Certainly one of the highlights of the tour was the visit to Schonbrunn Palace. It is also a highlight of every other tour visiting Austria
and the crowds require careful management. Fortunately, the grounds and gardens around the palace itself are very spacious and are worth the visit by themselves.
Our guide did a good job of moving (herding?)us along so we were able to see all there was to see and explain what we saw through our earphones.
We took the afternoon off while others took an optional tour of yet another castle.
After another great dinner we enjoyed an in-room movie.
While most aboard attended the Lipizzaner Horse show, we used
the bus ride to the city center to visit the Kårnter Strasse, Vienna’s main shopping street. Barbara was in her element and in the third or fourth store, found exactly what she was seeking. Mission Accomplished as someone once said. We also enjoyed Viennese coffee and a chocolate cookie .. in a McDonalds.
Caught up with the horse show people and the bus back to the ship.
The driver took a roundabout route enabling our guide to identify many points of interest.
After lunch we heard a shipboard lecture on “Musical Vienna” preparatory to our trip to a Strauss & Mozart concert at the Kursalon.
There, nine musicians, two ballet dancers, a soprano and a tenor entertained us with a dozen Viennese selections. The best entertainment of the entire tour.
This was followed by a Vienna theme dinner on the ship.
Bratislava, Slovakia 10/6
Before we signed up for this tour we were not sure there was still a Slovenia and really didn’t know Bratislava is its capital!
We also learned that Vienna and Bratislava are the two closest capitals in Europe, only 35 miles apart.
We toured the town in a miniature tram, ending at a hilltop castle
overlooking the Danube. Another stop was at the St. Clare Church where we were treated to a concert by a young couple, a soprano/pianist and a tenor.
The evening featured more local talent, “The Pressburger Duo”; Pressburg being another name for the town of Bratislava. You can hear some of the concert on YouTube. Just enter pressburger duo.
Dunaalmas & Visegrad, Hungary 10/6
This place is in the middle of nowhere! We docked at a block
of concrete and steel about the size of a small house and were met
by several horse-drawn wagons that held 12 to 20 people. After a
short but bumpy ride over a rutted trail we arrived at a relatively new
but simple pavilion.
There we were greeted with little glasses of some clear but potent liquor served by young ladies in traditional costume. We entered and
were seated at long picnic tables or we could cluster around several
places where older women were demonstrating strudel making.
After the strudel show we were all seated and the proprietor of
the local winery began his spiel, in Hungarian. Each sentence was then interpreted for us in English. The introduction was followed by a description of the various wines produced there and the young ladies came around with a generous sample of each, about six in all,from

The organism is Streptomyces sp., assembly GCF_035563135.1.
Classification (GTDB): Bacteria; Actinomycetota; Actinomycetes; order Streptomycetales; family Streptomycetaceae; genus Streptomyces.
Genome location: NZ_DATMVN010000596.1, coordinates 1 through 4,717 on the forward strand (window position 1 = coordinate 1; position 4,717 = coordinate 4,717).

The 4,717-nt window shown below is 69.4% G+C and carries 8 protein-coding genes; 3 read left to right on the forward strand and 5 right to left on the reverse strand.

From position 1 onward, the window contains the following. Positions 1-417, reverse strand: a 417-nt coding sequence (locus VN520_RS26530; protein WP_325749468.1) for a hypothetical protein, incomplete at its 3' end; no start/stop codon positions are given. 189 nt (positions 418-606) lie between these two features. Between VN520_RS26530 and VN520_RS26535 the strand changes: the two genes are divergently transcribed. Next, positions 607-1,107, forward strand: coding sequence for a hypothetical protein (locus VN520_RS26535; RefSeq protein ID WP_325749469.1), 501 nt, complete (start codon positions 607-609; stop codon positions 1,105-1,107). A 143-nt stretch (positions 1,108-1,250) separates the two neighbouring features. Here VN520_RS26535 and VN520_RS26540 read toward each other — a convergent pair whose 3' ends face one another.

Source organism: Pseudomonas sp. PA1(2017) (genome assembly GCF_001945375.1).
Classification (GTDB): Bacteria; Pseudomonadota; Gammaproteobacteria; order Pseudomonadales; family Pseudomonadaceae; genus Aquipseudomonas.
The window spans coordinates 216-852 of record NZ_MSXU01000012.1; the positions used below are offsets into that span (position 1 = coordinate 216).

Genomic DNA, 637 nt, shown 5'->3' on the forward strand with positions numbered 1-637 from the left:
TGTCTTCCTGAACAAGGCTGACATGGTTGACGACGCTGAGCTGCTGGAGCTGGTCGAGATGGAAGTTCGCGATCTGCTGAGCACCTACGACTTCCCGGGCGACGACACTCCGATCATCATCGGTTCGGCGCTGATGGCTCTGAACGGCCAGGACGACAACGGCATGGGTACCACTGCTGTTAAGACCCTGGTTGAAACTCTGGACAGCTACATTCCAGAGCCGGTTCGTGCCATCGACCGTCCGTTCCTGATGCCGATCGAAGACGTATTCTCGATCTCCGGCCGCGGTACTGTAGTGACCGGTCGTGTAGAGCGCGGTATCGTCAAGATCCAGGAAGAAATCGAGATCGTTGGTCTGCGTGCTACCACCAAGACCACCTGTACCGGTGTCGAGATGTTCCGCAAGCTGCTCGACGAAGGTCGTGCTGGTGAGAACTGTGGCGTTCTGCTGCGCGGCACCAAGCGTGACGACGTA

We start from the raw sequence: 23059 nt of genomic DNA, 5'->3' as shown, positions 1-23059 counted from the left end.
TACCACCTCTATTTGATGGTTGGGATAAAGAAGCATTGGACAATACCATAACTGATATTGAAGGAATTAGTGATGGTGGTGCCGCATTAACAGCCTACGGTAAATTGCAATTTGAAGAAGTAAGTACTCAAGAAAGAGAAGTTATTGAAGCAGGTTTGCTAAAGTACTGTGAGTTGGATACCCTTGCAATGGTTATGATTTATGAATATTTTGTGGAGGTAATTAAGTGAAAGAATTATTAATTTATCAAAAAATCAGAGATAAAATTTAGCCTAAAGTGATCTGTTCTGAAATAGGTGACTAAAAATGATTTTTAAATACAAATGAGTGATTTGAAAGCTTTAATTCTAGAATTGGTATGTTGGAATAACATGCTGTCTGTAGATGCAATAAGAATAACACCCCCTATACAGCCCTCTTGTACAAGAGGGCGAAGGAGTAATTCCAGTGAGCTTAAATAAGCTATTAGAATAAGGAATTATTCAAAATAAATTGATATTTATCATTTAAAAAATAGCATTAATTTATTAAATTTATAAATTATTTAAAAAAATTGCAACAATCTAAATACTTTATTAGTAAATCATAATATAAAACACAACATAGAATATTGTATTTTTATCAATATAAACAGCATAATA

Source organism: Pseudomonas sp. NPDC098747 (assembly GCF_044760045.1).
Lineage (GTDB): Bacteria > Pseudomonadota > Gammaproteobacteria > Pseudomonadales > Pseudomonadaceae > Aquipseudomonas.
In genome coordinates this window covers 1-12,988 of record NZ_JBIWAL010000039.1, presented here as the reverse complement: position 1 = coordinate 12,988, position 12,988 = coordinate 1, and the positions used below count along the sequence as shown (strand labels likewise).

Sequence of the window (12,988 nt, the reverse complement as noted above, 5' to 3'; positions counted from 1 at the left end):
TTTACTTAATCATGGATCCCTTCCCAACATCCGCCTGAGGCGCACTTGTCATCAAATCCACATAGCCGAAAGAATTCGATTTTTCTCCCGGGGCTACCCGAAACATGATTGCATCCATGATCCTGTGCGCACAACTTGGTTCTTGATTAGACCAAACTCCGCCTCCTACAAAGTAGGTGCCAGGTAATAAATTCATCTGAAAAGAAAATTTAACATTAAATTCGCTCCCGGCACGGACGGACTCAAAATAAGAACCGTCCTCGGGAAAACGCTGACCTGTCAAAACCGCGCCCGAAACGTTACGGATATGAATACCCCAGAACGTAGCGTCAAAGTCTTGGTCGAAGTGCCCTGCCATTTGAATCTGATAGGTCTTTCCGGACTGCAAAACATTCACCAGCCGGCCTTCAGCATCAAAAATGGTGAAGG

the driest white through to a very sweet dessert wine. The chardonnay
and the dry red were pretty good, but we are no experts.
Finally lunch was served, a large bowl of chicken vegetable soup with a baked on pastry lid, accompanied, of course, by more wine of ones choice.
From the pavilion it was only a short walk to where our busses picked us up to take us to Visegrad, a castle also in a fairly remote setting.
Climbing a long uphill and cobblestone path, we entered a dimly lit
hall where we were served (you guessed it!) some clear but potent liquor.
and were greeted by a young man who was our host for the jousting.
Which really wasn’t jousting since jousting is on horseback.
But we did get a show of medieval weaponry by costumed and armored combatants wielding lances, maces, battle-axes, bows and arrows and other sundry weapons.
The ship had moved to the nearby town of Visegrad where we reboarded and got gussied up for the Captain’s farewell cocktail party and dinner (which was one day early). after dinner, entertainment was a traditional variety shoe put on by members of the crew.
A beautiful city!
We took a guided bus tour of the Pest side of the river (which is basically flat) followed by a mostly walking tour of the Buda side (which is mostly built on a hilltop affording great vistas..
After a wonderful luncheon buffet, we spent the afternoon packing up and filling out questionnaires
Budapest Departure 10/9
A wake up call at 5 am (11 pm yesterday on the east coast!), suitcases out the door at 5:30, breakfast and then on the bus for the airport at 6:30.
We flew Budapest to Dusseldorf, then Dusseldorf to Newark, then Newark to Cleveland after a one hour extra wait at Newark while unspecified repairs were made. Arrived home just before 11 pm, 24 hours after our wake-up call.
It was a wonderful cruise!
Name: Edgar Maugans
Trip: Danube Holiday River Cruise Featuring Prague